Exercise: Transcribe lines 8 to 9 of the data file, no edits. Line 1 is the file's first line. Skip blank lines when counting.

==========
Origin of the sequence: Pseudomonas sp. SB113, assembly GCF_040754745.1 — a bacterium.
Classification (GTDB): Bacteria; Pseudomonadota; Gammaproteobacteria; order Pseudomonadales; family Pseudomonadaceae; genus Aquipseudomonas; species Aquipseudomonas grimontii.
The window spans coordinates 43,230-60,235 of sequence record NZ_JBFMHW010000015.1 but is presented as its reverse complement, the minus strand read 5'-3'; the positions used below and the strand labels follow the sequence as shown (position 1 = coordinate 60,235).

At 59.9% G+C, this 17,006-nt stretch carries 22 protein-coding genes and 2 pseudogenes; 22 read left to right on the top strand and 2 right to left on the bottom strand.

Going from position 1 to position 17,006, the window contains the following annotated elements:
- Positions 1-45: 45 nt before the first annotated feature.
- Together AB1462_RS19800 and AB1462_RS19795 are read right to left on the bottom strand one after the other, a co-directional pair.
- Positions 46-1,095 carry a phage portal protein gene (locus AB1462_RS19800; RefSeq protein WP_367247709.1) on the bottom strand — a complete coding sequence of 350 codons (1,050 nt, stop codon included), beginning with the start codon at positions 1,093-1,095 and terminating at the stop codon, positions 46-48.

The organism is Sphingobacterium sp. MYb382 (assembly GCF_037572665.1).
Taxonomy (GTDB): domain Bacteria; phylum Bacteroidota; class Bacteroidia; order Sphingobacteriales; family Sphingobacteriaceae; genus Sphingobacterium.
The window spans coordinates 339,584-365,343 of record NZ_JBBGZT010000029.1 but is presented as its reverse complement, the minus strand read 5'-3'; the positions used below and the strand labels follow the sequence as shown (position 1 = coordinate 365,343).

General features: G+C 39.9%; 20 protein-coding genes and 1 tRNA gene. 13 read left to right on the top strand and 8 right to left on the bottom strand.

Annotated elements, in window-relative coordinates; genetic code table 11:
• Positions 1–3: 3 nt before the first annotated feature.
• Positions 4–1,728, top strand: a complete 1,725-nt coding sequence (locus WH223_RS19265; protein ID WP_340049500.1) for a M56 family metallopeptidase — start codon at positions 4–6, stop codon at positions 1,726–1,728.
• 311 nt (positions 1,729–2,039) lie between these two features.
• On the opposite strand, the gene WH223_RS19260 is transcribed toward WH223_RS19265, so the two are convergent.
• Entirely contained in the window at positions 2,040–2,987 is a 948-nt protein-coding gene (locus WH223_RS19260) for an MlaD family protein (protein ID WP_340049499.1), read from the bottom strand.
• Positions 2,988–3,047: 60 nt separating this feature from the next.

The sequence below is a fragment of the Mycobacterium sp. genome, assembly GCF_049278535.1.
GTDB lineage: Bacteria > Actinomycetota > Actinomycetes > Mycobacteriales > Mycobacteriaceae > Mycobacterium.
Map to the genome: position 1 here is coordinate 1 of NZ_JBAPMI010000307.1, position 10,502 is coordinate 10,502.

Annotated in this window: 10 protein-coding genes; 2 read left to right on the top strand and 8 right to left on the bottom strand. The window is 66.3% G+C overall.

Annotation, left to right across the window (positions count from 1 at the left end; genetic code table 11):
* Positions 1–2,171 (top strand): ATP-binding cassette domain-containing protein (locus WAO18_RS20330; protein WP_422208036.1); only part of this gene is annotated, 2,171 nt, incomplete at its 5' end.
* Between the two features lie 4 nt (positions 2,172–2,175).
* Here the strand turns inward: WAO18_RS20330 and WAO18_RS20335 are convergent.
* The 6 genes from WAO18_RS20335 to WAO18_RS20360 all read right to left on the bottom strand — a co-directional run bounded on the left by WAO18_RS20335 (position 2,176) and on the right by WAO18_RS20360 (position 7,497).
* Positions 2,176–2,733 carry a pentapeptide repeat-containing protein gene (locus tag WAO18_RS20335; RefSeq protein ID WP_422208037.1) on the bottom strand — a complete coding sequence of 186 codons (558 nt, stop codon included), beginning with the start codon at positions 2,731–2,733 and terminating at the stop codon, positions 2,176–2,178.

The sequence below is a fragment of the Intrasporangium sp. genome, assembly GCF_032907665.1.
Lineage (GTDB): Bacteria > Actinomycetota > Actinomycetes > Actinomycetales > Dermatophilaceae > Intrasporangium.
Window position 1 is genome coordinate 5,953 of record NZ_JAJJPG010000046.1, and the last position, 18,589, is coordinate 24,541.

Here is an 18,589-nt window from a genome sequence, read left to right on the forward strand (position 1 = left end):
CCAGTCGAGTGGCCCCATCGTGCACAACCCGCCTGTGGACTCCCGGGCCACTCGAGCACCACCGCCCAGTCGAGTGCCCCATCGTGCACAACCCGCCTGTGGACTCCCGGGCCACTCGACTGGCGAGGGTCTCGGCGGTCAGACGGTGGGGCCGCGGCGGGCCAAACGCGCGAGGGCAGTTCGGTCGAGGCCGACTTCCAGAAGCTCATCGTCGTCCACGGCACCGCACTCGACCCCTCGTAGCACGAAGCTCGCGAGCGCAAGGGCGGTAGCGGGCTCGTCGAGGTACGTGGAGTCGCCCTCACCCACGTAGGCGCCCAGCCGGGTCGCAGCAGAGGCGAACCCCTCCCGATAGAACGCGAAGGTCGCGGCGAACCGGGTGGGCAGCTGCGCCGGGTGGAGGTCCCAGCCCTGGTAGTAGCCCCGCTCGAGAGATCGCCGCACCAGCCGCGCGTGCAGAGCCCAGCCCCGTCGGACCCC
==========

- Positions 46-1,095 carry a phage portal protein gene (locus AB1462_RS19800; RefSeq protein WP_367247709.1) on the bottom strand — a complete coding sequence of 350 codons (1,050 nt, stop codon included), beginning with the start codon at positions 1,093-1,095 and terminating at the stop codon, positions 46-48.

The organism is Sphingobacterium sp. MYb382 (assembly GCF_037572665.1).